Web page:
The ‘Miracle of Dunkirk’ ensured that Britain’s army would not suffer the same fate as those of France, Belgium, Holland, Denmark, Norway and Poland and fight on. While no New Zealand troops took part, there were significant numbers of New Zealand airmen involved and these are some of their stories.

50 Years On: RNZAF Skyhawk Purchase and Arrival

It has been 50 years since the McDonnell Douglas A4-K Skyhawk, one of the most iconic and longest-serving aircraft in the history of the Royal New Zealand Air Force (RNZAF), first arrived in New Zealand

Highlights from the Memorabilia Project

75 years ago, in April and May 1945, one of the first major humanitarian operations carried out by air forces took place over Holland.

Remembering Operation “Manna”, 1945

75 years ago, in April and May 1945, one of the first major humanitarian operations carried out by air forces took place over Holland.

Avro 626 NZ203: fast facts on a unique aircraft

The Avro 626 on display at the Air Force Museum of New Zealand is a very unique aircraft with an interesting story: it is the only fully-intact surviving aircraft operated by the RNZAF before World War Two.

Researching your family history online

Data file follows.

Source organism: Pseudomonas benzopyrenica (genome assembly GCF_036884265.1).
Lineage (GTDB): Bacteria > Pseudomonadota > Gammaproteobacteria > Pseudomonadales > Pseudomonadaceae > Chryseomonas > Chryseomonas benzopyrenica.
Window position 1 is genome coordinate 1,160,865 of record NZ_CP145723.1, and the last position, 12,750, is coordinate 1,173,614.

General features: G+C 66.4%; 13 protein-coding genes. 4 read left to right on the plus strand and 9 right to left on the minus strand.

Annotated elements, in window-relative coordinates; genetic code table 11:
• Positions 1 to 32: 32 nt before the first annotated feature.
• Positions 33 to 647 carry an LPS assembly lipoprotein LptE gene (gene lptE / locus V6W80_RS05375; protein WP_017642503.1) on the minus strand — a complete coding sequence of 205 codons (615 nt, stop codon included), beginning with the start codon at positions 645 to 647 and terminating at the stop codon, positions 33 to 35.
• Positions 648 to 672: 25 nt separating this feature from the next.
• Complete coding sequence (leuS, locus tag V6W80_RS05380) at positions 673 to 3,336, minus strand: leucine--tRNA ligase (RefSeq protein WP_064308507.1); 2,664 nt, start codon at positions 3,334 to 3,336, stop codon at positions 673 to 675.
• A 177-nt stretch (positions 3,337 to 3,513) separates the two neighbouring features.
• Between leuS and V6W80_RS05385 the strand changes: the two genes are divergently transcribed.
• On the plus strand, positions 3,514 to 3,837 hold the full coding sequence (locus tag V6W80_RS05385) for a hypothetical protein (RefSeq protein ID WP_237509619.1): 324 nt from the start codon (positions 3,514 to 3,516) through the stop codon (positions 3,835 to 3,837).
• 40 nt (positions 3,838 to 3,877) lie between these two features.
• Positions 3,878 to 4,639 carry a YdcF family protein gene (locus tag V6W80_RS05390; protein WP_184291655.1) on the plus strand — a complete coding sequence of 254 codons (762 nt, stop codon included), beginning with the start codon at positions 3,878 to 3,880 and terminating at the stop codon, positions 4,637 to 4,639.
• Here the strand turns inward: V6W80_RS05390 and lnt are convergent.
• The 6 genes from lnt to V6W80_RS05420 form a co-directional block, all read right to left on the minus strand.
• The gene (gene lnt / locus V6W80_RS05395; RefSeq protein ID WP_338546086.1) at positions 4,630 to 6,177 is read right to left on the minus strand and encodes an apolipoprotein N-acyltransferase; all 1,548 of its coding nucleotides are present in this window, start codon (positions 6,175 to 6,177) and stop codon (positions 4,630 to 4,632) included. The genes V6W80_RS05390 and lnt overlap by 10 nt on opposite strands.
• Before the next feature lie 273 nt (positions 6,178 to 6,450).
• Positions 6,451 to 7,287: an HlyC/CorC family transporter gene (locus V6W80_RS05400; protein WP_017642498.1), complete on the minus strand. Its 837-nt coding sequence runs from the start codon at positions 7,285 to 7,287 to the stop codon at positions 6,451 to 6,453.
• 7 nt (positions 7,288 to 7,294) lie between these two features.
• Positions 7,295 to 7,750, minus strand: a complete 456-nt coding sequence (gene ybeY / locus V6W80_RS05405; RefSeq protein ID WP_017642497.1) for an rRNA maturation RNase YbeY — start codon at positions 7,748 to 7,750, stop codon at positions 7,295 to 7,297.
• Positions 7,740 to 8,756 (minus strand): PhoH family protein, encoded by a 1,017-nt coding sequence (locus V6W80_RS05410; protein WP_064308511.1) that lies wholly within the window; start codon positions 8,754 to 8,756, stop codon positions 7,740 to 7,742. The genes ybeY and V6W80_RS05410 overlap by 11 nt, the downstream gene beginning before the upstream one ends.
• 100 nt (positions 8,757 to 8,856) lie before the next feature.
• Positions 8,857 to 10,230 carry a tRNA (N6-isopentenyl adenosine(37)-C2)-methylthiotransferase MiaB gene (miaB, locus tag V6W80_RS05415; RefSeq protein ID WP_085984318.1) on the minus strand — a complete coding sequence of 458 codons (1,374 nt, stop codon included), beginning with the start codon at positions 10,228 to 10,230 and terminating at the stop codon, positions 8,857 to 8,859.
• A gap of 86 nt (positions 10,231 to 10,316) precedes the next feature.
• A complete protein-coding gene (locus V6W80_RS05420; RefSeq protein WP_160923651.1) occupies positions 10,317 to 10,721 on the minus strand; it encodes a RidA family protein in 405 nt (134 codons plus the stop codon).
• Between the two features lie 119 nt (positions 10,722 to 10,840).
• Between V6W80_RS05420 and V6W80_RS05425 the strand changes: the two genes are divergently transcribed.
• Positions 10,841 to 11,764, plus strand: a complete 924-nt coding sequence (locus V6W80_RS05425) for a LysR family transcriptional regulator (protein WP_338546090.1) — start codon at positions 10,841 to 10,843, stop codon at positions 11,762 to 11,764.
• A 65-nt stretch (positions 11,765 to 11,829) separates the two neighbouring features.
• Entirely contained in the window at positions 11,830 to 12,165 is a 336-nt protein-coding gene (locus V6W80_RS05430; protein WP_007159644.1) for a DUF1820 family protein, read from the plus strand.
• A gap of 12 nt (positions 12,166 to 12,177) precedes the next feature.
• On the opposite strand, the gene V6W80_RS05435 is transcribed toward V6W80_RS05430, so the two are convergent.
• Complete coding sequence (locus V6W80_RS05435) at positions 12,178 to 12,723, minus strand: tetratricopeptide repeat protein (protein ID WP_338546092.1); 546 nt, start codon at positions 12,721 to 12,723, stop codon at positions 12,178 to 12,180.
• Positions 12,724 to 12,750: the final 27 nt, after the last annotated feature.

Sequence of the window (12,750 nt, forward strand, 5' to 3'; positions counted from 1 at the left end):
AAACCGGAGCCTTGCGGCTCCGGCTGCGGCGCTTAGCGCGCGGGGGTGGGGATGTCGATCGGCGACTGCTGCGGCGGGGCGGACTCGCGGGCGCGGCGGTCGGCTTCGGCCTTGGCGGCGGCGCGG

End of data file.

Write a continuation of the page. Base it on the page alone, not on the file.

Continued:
Whakapapa connections – who we are, and where we come from – are how we relate to our families and our own place in the world. Whether you’re researching a military or civilian ancestor, this blog will help begin your journey into exploring your family history – a journey you can start online.

Origins of the Royal New Zealand Air Force

On 1 April 1937, following the passing of the Air Force Act, the Royal New Zealand Air Force (RNZAF) was established as an independent service.

Let’s Talk Research: The Heavy and Continuous Sacrifice Conference

Over 13-15 February 2020, a major international conference on World War Two was held at Massey University campus in Wellington. Entitled ‘Heavy and Continuous Sacrifice’, it focused on New Zealand and international aspects of the conflict.